ⓘ Mitridate, re di Ponto

                                     

ⓘ Mitridate, re di Ponto

Mitridate, re di Ponto, K. 87, is an early opera seria in three acts by Wolfgang Amadeus Mozart. The libretto is by Vittorio Amedeo Cigna-Santi, after Giuseppe Parinis Italian translation of Jean Racines play Mithridate.

Mozart wrote Mitridate while touring Italy in 1770. The musicologist Daniel E. Freeman has recently demonstrated that it was composed with close reference to the opera La Nitteti by Josef Myslivecek. The latter was the opera being prepared for production in Bologna when Mozart met Myslivecek for the first time with his father in March 1770. Myslivecek visited the Mozarts frequently in Bologna during the summer of 1770 while Wolfgang was working on Mitridate. Mozart gained expertise in composition from his older friend and also incorporated some of his musical motives into his own operatic setting. The opera was first performed at the Teatro Regio Ducal, Milan, on 26 December 1770 at the Milan Carnival. It was a success, having been performed twenty-one times despite doubts because of Mozarts extreme youth – he was 14 at the time. No revival took place until the 20th century. This opera features virtuoso arias for the principal roles, but only two ensemble numbers: the act 2 ending duet between Aspasia and Sifare "Se viver non degg’io", and the brief quintet that ends the opera, very characteristic of standard baroque opera seria where the opera ends with a short coro or tutti number.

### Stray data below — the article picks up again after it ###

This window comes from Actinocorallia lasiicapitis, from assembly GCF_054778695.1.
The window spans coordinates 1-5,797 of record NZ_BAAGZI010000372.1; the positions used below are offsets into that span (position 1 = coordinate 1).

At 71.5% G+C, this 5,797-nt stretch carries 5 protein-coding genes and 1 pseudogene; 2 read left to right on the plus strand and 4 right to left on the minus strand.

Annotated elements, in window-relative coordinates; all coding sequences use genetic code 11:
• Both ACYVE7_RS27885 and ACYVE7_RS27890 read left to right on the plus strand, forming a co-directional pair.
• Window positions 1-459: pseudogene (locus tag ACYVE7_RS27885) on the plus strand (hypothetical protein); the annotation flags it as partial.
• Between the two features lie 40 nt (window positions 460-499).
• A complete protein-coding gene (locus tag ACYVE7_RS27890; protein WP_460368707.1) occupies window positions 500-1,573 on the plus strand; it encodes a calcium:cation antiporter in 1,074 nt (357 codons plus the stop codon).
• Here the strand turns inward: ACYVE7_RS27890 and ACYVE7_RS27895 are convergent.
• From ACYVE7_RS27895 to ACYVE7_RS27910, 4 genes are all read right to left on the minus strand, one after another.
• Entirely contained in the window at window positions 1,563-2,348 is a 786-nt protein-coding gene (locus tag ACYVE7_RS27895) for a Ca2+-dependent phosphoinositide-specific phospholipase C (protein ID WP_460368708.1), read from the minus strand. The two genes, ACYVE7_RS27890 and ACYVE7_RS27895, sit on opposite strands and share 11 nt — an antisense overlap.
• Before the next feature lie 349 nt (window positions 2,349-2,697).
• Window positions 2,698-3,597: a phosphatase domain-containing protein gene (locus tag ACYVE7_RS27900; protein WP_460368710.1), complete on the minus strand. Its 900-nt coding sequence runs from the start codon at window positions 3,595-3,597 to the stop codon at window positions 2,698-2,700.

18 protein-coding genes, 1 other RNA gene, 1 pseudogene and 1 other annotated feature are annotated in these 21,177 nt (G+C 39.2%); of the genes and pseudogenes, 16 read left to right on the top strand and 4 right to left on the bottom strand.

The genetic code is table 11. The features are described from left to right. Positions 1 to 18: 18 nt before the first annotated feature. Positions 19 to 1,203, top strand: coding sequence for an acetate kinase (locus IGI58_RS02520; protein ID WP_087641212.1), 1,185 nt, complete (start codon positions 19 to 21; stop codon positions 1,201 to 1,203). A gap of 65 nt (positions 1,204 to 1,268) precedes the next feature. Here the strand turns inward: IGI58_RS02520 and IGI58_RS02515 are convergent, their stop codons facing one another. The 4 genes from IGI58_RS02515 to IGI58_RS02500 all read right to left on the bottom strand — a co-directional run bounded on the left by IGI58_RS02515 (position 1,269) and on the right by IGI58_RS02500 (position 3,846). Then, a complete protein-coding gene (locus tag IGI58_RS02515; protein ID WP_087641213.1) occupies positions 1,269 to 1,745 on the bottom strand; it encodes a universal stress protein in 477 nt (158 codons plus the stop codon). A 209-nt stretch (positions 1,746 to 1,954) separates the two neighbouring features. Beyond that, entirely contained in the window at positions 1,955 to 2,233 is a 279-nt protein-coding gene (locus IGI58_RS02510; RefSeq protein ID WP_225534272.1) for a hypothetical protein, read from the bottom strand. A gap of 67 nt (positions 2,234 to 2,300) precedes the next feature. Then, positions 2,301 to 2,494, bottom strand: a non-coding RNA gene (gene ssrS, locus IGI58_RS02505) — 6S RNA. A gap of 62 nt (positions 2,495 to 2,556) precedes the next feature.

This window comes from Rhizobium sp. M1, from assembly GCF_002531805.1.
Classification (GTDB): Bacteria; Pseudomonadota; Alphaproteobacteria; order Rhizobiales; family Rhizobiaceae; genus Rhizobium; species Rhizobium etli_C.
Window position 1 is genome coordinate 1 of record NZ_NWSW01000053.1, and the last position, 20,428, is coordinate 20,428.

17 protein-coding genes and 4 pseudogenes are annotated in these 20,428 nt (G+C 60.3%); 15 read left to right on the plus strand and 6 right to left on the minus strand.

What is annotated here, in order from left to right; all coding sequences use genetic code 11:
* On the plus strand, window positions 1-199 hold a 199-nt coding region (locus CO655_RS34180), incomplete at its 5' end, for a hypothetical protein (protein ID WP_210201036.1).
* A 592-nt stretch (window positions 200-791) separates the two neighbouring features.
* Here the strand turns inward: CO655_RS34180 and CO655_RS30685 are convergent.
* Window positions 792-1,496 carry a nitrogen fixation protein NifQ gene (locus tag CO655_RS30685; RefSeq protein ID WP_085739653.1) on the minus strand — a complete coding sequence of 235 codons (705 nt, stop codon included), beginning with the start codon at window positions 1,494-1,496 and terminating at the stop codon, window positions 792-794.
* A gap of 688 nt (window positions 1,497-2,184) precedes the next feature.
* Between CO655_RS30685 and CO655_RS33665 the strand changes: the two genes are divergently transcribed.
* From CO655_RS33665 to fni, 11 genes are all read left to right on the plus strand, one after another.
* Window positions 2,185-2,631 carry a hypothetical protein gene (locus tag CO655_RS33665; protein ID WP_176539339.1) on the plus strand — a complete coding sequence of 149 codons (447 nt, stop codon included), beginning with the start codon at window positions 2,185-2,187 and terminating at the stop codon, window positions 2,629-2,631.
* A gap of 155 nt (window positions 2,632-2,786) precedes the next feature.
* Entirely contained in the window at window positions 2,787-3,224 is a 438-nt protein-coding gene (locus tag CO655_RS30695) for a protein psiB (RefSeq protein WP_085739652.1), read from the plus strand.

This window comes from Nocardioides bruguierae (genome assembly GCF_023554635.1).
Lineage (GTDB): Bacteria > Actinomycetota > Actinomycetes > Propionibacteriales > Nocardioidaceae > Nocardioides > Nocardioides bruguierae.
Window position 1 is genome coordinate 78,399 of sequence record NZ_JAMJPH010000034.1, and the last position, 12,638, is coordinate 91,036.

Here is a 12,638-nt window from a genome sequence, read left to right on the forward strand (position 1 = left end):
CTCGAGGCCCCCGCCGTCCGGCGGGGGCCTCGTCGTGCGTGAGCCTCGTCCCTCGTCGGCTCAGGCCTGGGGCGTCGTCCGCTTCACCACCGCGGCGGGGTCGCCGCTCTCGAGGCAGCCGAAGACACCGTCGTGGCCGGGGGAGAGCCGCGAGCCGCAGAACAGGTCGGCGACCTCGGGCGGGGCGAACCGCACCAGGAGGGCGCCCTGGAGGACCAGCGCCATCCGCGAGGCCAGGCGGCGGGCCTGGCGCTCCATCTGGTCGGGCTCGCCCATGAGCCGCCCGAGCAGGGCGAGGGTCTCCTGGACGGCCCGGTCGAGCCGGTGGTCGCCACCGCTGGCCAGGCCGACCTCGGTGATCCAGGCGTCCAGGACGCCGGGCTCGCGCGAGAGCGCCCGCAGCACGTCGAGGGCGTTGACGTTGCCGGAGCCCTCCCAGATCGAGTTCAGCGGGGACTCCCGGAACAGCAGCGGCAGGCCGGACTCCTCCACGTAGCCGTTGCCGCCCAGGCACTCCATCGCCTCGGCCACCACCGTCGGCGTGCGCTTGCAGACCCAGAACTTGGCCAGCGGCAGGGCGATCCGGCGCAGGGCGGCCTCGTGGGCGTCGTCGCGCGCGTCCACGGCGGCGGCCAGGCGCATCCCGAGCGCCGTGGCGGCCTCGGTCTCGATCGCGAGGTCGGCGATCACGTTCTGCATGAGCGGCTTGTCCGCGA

1.1. Synopsis Prologue

Mitridate, having suffered a heavy defeat in battle, is presumed dead. This false news is passed by Arbate, the Governor, to Aspasia Mitridates fiancee and to Farnace and Sifare Mitridates sons.

                                     

1.2. Synopsis Act 1

Scene 1

Arbate, the governor of Nymphæum, welcomes Sifare. We learn that Sifare resents his brother, Farnace, because of his brother’s strong ties with their enemies, the Romans. Arbate pledges his loyalty to Sifare. Aspasia pleads for Sifare to help her against advances by Farnace. He accepts her plea and reveals his love for her.

Scene 2

Farnace makes his advances to Aspasia. She refuses, supported by Sifare, who protects her from his forceful brother. News arrives that Mitridate is alive and is approaching the city. Arbate urges the brothers to conceal their differences and greet their father. The brothers agree to hide their feelings for Aspasia. Farnace conspires with Marzio, Roman legionary officer, against Mitridate.

Scene 3

Mitridate arrives on the shores of Nymphæaum with Princess Ismene, daughter of his ally the King of Parthia. Mitridate wants Farnace to marry Ismene, his promised bride. Ismene is in love with Farnace but senses problems and is worried about her future. Arbate tells Mitridate that Farnace is pursuing Aspasia, not mentioning Sifare. The jealous Mitridate swears revenge on Farnace.

                                     

1.3. Synopsis Act 2

Scene 1

Farnace scorns and threatens Ismene. She tells Mitridate, who suggests that she should marry Sifare. Mitridate asks Aspasia for immediate marriage but she hesitates, proving to him that she is unfaithful. Aspasia confesses love to Sifare but they both agree to part to save their honour. Sifare plans to leave and Aspasia is troubled by the conflict between love and duty.

Scene 2